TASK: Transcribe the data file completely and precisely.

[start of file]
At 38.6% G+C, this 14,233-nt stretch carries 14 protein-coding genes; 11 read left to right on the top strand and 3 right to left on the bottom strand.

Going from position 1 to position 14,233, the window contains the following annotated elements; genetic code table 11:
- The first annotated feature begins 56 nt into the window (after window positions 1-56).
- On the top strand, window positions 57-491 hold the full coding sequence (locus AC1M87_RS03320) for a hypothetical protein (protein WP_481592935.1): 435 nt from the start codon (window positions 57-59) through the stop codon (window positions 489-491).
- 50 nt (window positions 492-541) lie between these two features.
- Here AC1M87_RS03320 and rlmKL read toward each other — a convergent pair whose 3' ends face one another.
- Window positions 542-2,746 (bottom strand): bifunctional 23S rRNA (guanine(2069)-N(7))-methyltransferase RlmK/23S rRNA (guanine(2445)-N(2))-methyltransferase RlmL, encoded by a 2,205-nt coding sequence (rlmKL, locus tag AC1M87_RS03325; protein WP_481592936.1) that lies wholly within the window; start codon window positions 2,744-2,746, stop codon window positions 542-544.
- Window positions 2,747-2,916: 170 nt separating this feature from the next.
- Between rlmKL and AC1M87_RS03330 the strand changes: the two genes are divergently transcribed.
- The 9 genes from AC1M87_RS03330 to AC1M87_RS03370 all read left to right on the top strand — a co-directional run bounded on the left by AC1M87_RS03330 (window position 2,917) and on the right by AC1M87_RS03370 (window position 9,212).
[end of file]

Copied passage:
At 38.6% G+C, this 14,233-nt stretch carries 14 protein-coding genes; 11 read left to right on the top strand and 3 right to left on the bottom strand.

Going from position 1 to position 14,233, the window contains the following annotated elements; genetic code table 11:
- The first annotated feature begins 56 nt into the window (after window positions 1-56).
- On the top strand, window positions 57-491 hold the full coding sequence (locus AC1M87_RS03320) for a hypothetical protein (protein WP_481592935.1): 435 nt from the start codon (window positions 57-59) through the stop codon (window positions 489-491).
- 50 nt (window positions 492-541) lie between these two features.
- Here AC1M87_RS03320 and rlmKL read toward each other — a convergent pair whose 3' ends face one another.
- Window positions 542-2,746 (bottom strand): bifunctional 23S rRNA (guanine(2069)-N(7))-methyltransferase RlmK/23S rRNA (guanine(2445)-N(2))-methyltransferase RlmL, encoded by a 2,205-nt coding sequence (rlmKL, locus tag AC1M87_RS03325; protein WP_481592936.1) that lies wholly within the window; start codon window positions 2,744-2,746, stop codon window positions 542-544.
- Window positions 2,747-2,916: 170 nt separating this feature from the next.
- Between rlmKL and AC1M87_RS03330 the strand changes: the two genes are divergently transcribed.
- The 9 genes from AC1M87_RS03330 to AC1M87_RS03370 all read left to right on the top strand — a co-directional run bounded on the left by AC1M87_RS03330 (window position 2,917) and on the right by AC1M87_RS03370 (window position 9,212).